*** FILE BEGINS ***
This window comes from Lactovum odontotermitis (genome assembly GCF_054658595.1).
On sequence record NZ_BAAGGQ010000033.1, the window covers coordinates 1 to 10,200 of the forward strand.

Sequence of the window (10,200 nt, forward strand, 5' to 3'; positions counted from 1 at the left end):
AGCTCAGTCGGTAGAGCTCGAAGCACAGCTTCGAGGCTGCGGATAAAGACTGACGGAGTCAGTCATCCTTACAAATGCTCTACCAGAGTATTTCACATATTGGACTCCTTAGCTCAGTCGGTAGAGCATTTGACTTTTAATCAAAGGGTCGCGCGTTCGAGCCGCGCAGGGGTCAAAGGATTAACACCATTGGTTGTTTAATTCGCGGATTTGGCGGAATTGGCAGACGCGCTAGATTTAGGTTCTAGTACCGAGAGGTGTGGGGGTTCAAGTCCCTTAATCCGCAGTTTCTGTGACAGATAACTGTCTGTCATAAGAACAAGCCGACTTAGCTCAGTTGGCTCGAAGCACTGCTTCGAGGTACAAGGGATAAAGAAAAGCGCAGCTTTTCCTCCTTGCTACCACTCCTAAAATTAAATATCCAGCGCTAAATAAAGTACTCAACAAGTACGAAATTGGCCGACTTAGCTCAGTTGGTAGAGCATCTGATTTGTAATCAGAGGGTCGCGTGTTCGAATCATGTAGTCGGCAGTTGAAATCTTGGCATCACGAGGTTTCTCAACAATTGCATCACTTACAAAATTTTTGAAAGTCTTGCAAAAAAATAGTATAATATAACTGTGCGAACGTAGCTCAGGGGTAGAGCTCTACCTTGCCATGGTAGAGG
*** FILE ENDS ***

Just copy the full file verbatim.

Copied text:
This window comes from Lactovum odontotermitis (genome assembly GCF_054658595.1).
On sequence record NZ_BAAGGQ010000033.1, the window covers coordinates 1 to 10,200 of the forward strand.

Sequence of the window (10,200 nt, forward strand, 5' to 3'; positions counted from 1 at the left end):
AGCTCAGTCGGTAGAGCTCGAAGCACAGCTTCGAGGCTGCGGATAAAGACTGACGGAGTCAGTCATCCTTACAAATGCTCTACCAGAGTATTTCACATATTGGACTCCTTAGCTCAGTCGGTAGAGCATTTGACTTTTAATCAAAGGGTCGCGCGTTCGAGCCGCGCAGGGGTCAAAGGATTAACACCATTGGTTGTTTAATTCGCGGATTTGGCGGAATTGGCAGACGCGCTAGATTTAGGTTCTAGTACCGAGAGGTGTGGGGGTTCAAGTCCCTTAATCCGCAGTTTCTGTGACAGATAACTGTCTGTCATAAGAACAAGCCGACTTAGCTCAGTTGGCTCGAAGCACTGCTTCGAGGTACAAGGGATAAAGAAAAGCGCAGCTTTTCCTCCTTGCTACCACTCCTAAAATTAAATATCCAGCGCTAAATAAAGTACTCAACAAGTACGAAATTGGCCGACTTAGCTCAGTTGGTAGAGCATCTGATTTGTAATCAGAGGGTCGCGTGTTCGAATCATGTAGTCGGCAGTTGAAATCTTGGCATCACGAGGTTTCTCAACAATTGCATCACTTACAAAATTTTTGAAAGTCTTGCAAAAAAATAGTATAATATAACTGTGCGAACGTAGCTCAGGGGTAGAGCTCTACCTTGCCATGGTAGAGG